study; special emphasis must be placed on the need for inclusion of

minorities and women in studies of diseases, disorders and conditions

that disproportionately affect them.  This policy is intended to

apply to males and females of all ages.  If women or minorities are

excluded or inadequately represented in clinical research,

particularly in proposed population-based studies, a clear compelling

rationale must be provided.

The composition of the proposed study population must be described in

terms of gender and racial/ethnic group.  In addition, gender and

racial/ethnic issues should be addressed in developing a research

design and sample size appropriate for the scientific objectives of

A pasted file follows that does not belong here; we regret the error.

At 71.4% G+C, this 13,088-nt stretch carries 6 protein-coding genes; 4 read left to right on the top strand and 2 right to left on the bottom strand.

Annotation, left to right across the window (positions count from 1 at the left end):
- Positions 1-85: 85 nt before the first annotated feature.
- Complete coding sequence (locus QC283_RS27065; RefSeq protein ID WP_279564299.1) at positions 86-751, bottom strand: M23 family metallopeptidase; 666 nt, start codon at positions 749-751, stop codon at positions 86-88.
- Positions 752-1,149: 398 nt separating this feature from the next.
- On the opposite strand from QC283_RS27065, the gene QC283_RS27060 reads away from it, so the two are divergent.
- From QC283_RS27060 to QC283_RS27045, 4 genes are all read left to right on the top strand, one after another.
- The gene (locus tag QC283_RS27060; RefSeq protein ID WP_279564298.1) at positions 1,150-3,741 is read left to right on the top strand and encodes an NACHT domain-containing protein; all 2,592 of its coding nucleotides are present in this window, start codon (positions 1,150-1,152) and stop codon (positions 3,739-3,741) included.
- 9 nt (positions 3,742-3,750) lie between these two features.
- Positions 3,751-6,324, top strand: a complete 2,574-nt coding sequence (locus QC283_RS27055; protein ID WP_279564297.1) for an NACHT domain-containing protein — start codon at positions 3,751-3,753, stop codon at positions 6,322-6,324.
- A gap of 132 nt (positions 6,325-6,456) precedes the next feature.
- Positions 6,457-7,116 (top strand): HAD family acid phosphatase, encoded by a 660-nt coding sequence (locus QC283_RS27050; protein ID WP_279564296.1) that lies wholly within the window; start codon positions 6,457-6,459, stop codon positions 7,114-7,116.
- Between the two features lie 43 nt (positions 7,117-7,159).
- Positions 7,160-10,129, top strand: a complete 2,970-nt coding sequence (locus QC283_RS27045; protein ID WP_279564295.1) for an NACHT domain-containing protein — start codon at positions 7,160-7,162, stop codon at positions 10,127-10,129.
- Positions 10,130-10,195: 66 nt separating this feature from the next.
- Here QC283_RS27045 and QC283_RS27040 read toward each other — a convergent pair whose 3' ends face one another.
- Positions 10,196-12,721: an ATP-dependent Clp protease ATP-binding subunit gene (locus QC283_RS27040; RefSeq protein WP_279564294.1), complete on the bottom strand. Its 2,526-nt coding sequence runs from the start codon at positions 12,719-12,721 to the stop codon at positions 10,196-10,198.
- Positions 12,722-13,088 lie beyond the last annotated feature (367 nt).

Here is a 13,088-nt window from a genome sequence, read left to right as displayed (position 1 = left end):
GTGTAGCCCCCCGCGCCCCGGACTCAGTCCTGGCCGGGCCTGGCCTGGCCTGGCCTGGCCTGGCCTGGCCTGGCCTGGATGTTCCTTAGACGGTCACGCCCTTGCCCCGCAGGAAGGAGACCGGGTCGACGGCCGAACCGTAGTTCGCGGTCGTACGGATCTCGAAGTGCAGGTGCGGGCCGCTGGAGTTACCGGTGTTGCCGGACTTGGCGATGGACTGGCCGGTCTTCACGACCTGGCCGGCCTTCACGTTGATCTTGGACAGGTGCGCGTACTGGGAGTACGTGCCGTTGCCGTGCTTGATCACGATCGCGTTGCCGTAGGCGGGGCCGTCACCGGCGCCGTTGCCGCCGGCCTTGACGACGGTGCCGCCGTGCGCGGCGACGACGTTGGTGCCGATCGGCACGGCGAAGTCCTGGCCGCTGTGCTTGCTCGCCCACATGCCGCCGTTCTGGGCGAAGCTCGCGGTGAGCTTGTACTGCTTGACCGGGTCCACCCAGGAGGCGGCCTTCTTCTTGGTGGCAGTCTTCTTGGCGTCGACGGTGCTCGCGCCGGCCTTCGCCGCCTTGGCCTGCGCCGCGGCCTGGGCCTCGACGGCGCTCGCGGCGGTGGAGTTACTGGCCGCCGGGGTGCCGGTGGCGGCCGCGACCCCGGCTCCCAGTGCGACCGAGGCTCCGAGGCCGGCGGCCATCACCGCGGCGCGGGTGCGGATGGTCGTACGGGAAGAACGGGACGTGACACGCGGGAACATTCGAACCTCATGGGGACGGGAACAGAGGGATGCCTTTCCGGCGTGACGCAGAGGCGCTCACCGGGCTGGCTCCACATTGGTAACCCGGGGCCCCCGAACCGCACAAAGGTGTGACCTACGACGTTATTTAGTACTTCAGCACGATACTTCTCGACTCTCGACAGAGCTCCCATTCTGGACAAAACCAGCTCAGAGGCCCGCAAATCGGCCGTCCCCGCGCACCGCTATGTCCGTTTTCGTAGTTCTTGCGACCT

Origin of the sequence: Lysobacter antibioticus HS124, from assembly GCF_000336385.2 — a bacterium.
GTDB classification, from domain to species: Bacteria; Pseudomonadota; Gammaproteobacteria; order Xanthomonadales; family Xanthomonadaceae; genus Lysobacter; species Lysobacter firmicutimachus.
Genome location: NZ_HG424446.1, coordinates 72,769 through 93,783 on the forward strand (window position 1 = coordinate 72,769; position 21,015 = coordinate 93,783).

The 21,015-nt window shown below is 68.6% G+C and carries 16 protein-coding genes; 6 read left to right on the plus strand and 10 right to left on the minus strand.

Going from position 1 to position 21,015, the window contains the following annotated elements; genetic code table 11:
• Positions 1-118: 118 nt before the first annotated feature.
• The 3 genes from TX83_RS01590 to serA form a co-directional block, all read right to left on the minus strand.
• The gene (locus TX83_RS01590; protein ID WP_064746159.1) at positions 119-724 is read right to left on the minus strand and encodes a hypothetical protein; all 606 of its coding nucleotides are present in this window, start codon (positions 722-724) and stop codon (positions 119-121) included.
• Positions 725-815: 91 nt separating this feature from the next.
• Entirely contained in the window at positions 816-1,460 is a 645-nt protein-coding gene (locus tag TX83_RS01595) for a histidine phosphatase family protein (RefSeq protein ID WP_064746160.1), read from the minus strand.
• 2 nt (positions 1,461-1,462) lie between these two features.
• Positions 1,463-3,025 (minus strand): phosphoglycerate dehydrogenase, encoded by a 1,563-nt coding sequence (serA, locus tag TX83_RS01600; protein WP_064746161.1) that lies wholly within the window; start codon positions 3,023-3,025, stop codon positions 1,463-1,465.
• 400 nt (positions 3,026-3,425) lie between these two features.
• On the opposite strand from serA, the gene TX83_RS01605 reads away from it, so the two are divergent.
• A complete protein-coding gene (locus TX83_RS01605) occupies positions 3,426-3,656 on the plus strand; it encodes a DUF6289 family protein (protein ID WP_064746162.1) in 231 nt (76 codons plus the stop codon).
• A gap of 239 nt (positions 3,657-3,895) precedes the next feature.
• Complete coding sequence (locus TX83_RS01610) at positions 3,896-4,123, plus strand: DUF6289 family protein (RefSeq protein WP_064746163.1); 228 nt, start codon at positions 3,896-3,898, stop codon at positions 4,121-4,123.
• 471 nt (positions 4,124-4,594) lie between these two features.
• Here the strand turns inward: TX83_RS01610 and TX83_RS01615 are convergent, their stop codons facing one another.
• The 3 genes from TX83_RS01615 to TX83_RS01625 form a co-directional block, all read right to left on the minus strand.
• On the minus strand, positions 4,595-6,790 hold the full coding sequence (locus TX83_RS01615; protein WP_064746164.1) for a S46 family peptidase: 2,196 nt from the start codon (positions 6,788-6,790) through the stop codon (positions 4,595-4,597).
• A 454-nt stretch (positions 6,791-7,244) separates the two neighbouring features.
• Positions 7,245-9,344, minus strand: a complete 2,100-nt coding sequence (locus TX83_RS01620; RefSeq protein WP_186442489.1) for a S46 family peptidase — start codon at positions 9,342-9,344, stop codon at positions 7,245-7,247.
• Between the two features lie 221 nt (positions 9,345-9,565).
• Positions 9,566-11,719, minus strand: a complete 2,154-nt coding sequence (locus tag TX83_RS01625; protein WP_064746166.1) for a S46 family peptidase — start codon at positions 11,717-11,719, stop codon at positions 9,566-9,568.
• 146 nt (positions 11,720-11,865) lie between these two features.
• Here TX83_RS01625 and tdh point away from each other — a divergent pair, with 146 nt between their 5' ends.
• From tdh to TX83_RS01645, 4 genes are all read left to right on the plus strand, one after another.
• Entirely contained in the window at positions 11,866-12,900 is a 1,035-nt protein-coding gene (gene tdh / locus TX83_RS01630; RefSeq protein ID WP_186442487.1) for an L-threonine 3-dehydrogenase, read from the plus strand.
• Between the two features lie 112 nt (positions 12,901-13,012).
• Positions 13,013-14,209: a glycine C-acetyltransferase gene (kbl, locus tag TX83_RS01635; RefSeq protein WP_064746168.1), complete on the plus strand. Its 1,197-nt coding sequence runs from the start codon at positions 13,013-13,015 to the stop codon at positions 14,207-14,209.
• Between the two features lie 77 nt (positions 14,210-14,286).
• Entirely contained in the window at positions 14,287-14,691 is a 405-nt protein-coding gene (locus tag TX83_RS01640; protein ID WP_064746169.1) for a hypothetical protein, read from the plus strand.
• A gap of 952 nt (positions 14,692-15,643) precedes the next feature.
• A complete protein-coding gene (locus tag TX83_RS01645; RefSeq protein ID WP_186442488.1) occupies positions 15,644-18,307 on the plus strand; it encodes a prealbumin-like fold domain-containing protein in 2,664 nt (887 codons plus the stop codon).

the study.  This information must be included in the form PHS 398 in

items 1-4 of the Research Plan AND summarized in item 5, Human

Subjects.  Applicants are urged to assess carefully the feasibility

of including the broadest possible representation of minority groups.

However, NIH recognizes that it may not be feasible or appropriate in

all research projects to include representation of the full array of

United States racial/ethnic minority populations (i.e., Native

Americans (including American Indians or Alaskan Natives),

Asian/Pacific Islanders, Blacks, Hispanics).  The rationale for

studies on single minority population groups must be provided.

For the purpose of this policy, clinical research is defined as human

biomedical and behavioral studies of etiology, epidemiology,

prevention (and preventive strategies), diagnosis, or treatment of

diseases, disorders or conditions, including but not limited to

clinical trials.

The usual NIH policies concerning research on human subjects also